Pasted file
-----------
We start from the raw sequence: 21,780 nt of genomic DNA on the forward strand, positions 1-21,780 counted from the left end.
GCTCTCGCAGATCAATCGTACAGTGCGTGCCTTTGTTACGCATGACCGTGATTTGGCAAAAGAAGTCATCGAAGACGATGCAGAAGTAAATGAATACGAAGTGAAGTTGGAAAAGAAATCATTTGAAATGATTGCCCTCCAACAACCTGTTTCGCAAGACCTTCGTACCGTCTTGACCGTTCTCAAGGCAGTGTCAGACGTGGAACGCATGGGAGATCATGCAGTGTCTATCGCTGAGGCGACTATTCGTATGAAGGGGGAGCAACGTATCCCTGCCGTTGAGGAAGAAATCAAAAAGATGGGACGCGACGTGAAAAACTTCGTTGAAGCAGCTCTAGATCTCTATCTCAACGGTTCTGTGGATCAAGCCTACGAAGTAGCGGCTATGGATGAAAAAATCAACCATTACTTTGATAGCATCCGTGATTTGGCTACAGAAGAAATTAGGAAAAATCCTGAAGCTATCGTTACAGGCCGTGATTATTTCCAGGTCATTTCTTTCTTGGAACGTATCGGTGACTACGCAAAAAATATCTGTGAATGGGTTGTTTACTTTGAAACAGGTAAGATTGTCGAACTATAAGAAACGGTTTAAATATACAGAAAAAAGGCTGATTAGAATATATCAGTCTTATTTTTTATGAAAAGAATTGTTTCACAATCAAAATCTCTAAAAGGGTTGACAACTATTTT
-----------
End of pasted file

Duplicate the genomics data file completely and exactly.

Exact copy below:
We start from the raw sequence: 21,780 nt of genomic DNA on the forward strand, positions 1-21,780 counted from the left end.
GCTCTCGCAGATCAATCGTACAGTGCGTGCCTTTGTTACGCATGACCGTGATTTGGCAAAAGAAGTCATCGAAGACGATGCAGAAGTAAATGAATACGAAGTGAAGTTGGAAAAGAAATCATTTGAAATGATTGCCCTCCAACAACCTGTTTCGCAAGACCTTCGTACCGTCTTGACCGTTCTCAAGGCAGTGTCAGACGTGGAACGCATGGGAGATCATGCAGTGTCTATCGCTGAGGCGACTATTCGTATGAAGGGGGAGCAACGTATCCCTGCCGTTGAGGAAGAAATCAAAAAGATGGGACGCGACGTGAAAAACTTCGTTGAAGCAGCTCTAGATCTCTATCTCAACGGTTCTGTGGATCAAGCCTACGAAGTAGCGGCTATGGATGAAAAAATCAACCATTACTTTGATAGCATCCGTGATTTGGCTACAGAAGAAATTAGGAAAAATCCTGAAGCTATCGTTACAGGCCGTGATTATTTCCAGGTCATTTCTTTCTTGGAACGTATCGGTGACTACGCAAAAAATATCTGTGAATGGGTTGTTTACTTTGAAACAGGTAAGATTGTCGAACTATAAGAAACGGTTTAAATATACAGAAAAAAGGCTGATTAGAATATATCAGTCTTATTTTTTATGAAAAGAATTGTTTCACAATCAAAATCTCTAAAAGGGTTGACAACTATTTT